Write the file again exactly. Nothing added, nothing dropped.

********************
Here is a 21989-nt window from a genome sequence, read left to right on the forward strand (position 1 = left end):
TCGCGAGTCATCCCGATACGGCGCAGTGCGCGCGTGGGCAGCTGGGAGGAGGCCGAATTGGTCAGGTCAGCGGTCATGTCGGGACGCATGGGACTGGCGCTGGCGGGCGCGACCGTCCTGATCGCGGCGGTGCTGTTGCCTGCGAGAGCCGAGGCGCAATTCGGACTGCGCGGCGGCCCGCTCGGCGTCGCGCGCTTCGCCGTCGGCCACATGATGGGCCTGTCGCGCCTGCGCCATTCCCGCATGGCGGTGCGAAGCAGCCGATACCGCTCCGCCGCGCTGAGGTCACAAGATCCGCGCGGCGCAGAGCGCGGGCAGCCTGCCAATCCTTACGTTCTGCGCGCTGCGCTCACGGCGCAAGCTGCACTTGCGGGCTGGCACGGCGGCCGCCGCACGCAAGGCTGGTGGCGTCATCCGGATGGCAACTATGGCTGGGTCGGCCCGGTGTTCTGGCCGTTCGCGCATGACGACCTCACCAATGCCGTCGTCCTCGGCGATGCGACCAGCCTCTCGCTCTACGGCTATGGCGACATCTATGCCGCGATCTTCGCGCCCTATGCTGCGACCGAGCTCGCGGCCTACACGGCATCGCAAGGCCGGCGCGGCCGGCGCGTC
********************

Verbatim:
Here is a 21989-nt window from a genome sequence, read left to right on the forward strand (position 1 = left end):
TCGCGAGTCATCCCGATACGGCGCAGTGCGCGCGTGGGCAGCTGGGAGGAGGCCGAATTGGTCAGGTCAGCGGTCATGTCGGGACGCATGGGACTGGCGCTGGCGGGCGCGACCGTCCTGATCGCGGCGGTGCTGTTGCCTGCGAGAGCCGAGGCGCAATTCGGACTGCGCGGCGGCCCGCTCGGCGTCGCGCGCTTCGCCGTCGGCCACATGATGGGCCTGTCGCGCCTGCGCCATTCCCGCATGGCGGTGCGAAGCAGCCGATACCGCTCCGCCGCGCTGAGGTCACAAGATCCGCGCGGCGCAGAGCGCGGGCAGCCTGCCAATCCTTACGTTCTGCGCGCTGCGCTCACGGCGCAAGCTGCACTTGCGGGCTGGCACGGCGGCCGCCGCACGCAAGGCTGGTGGCGTCATCCGGATGGCAACTATGGCTGGGTCGGCCCGGTGTTCTGGCCGTTCGCGCATGACGACCTCACCAATGCCGTCGTCCTCGGCGATGCGACCAGCCTCTCGCTCTACGGCTATGGCGACATCTATGCCGCGATCTTCGCGCCCTATGCTGCGACCGAGCTCGCGGCCTACACGGCATCGCAAGGCCGGCGCGGCCGGCGCGTC